The inspiring trainers with MetaBody lead troops of workouteers in results-oriented workouts several times weekly. Fun sweat sessions utilize a variety of exercises and disciplines to produce full-body results in a supportive environment ideal for both beginners and hard-core core-hardeners alike. During any class, motivational instructors will use your instinctual distrust of routine to their advantage. Begin a day of litigating with a refreshing early-morning boot-camp session, or wind down by burning evidence and pounds with a late-evening yoga class. Muscles are kept guessing with new and challenging moves during each session, so participants never fall into a boring, ineffective routine, such as regular teeth brushing. In addition to the fitness classes, students receive a success guide to help prepare for imminent pound loss, a nutrition guide, and a $100 gift certificate for individual coaching. Since the pass sets a five-class cap at any given location, roving fitness mavens can further shake up their workout regimen by vetting a series of classes or instructors that work best for them.
An arm of the Minnesota Women of Today, the civic-minded ladies at Eagan Women of Today help fund local schools and charities while fostering lifelong friendships and a deep sense of community. The network of friendly volunteers and community leaders contribute to worthy causes and local non-profits while promoting a sense of fun and friendship with regular social events and outings.
For the third year in a row, Eagan Women of Today welcome their friends and neighbors to get fit while raising money for a good cause during their Sweatin to the 80s Charity 5k event. The race's retro theme allows participants to dust off their old wardrobe and hit the track in bold apparel such as Aviator sunglasses, neon-colored workout gear, or "John Anderson for President" campaign t-shirts. Lone runners, whole families, strollers, and pets join together to enjoy the fresh air of Trapp Farm Park, and pledge money to organizations such as the Dakota Woodlands, a scholarship from Eagan High School, Beyond the Yellow Ribbon, and Eagan Ambassadors.
Run or Dye is making race running a little more colorful, one major city at a time. This 5K is divided up into four separate courses of varying lengths, each designated by a separate color??which also reflects the color of safe, eco-friendly powered dye the participants get splashed with. At the end of the race, they'll cross into the aptly-named Dye Zone?a polychromatic free-for-all, where fluorescent color is thrown freely from all sides, allowing runners to splash their fellow runners or get colorful revenge on their friends, family members, and any cranky art-history teachers that happen to be walking by.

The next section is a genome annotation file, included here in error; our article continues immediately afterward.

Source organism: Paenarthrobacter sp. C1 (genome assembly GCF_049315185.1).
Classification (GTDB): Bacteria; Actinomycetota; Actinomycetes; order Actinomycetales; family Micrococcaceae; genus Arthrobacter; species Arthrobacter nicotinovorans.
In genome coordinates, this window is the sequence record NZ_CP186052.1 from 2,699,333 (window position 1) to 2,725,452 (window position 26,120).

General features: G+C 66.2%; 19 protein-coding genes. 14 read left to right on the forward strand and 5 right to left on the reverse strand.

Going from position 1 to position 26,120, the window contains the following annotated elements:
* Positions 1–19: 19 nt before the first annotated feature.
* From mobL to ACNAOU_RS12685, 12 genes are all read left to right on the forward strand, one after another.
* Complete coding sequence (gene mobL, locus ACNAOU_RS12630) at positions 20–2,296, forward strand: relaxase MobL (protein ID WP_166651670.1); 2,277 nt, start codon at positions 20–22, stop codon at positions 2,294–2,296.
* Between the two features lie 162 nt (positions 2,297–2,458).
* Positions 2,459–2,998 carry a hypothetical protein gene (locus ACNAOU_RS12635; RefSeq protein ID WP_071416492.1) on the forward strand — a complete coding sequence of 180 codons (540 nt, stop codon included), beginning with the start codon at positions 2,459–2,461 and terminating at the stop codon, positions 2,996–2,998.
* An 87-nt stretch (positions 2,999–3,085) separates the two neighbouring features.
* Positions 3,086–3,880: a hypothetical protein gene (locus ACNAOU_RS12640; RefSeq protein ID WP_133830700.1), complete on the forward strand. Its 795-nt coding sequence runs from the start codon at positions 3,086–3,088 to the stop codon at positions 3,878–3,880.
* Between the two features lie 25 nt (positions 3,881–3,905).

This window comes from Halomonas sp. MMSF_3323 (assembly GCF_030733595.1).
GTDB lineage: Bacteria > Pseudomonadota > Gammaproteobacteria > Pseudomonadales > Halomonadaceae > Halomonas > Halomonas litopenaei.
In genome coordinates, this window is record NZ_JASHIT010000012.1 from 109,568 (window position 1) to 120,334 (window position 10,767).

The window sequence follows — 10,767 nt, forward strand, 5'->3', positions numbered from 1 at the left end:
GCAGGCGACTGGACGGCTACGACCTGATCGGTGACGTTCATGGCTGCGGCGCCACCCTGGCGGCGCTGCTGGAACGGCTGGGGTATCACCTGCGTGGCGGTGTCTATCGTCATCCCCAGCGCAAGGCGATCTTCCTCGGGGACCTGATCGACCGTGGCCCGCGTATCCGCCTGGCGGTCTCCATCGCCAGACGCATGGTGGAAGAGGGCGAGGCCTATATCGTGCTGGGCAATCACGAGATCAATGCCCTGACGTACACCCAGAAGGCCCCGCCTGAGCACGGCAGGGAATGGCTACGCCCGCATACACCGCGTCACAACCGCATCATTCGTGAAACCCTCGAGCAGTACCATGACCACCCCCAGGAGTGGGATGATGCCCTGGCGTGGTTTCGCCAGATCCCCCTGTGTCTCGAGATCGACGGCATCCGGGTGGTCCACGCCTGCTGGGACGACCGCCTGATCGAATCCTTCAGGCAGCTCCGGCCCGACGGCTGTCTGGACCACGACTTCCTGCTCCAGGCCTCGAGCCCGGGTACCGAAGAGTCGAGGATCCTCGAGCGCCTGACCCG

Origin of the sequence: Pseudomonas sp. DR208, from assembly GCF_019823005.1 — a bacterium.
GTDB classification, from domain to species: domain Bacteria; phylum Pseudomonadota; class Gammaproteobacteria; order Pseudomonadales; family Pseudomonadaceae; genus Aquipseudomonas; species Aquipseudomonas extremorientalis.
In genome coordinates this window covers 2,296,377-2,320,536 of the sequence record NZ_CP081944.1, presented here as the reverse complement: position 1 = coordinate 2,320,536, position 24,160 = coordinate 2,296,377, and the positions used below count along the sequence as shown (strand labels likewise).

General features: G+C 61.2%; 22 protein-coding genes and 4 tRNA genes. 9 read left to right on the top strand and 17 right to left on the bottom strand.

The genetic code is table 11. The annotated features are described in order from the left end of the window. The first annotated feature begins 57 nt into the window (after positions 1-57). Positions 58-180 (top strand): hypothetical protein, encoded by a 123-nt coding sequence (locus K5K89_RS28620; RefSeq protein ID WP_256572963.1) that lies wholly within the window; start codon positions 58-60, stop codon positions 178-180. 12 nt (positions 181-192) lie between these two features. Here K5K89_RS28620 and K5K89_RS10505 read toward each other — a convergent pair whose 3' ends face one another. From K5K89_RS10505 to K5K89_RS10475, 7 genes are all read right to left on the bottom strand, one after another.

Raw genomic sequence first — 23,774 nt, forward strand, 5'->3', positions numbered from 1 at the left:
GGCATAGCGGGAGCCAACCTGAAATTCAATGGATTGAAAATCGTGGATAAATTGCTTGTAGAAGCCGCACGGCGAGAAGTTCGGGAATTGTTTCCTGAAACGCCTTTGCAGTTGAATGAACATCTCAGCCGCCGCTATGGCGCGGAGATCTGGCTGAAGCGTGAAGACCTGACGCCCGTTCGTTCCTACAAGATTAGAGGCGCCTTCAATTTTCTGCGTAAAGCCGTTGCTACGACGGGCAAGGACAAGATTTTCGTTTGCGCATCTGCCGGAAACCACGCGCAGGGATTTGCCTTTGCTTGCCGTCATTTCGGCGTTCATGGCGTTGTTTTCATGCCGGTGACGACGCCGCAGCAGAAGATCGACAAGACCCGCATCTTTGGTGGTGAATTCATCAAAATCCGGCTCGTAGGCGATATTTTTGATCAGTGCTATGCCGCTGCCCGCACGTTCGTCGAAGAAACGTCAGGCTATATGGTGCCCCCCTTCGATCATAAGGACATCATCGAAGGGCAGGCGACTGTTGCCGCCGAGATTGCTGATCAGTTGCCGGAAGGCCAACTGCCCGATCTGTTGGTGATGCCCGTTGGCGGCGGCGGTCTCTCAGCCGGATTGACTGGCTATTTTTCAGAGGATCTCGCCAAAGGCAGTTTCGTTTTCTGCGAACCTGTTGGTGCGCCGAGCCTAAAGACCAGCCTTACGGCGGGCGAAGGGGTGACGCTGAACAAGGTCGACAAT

Unlike some races that rank runners by time, Run or Dye only measures success in color and fun. While the safe-to-eat dyes should wash out of clothing, runners are encouraged to wear things they don't mind getting dirty, preferably in white, gray, or another neutral color to give the dyes maximum visibility.
The course itself carries on that fun vibe, too. Winding through city streets and local parks, the 5K route is dotted with hydration stations that dole out hot chocolate. Holiday music, a giant Santa inflatable, and snow blowers help to set
The Mud Games, an exceptionally muddy merger of obstacles and distance, challenges participants of all ages and fitness levels to eschew traditional races in favor of a down-and-dirty good time. At the start of each heat, 200 runners hurl themselves into 3.1- or 1.5-mile courses strewn with sloppy bogs, rope webs, walls, and a mud slide. To keep racers on even terms, the organizers have sprinkled in a handful of mystery obstacles, which may include anything from waist-high water trenches to nephews who need help with their algebra homework. Prizes are awarded for the top three male and female finishers.
But the race isn't just for the sake of getting dirty. It was also started for charitable reasons: the majority of the proceeds go to the Children's Hospitals and Clinics of Minnesota, with additional funding given to the Minnesota Heat youth basketball association. Interested runners can register as individuals or teams, and friends and family are encouraged to come out as spectators and cheer them on.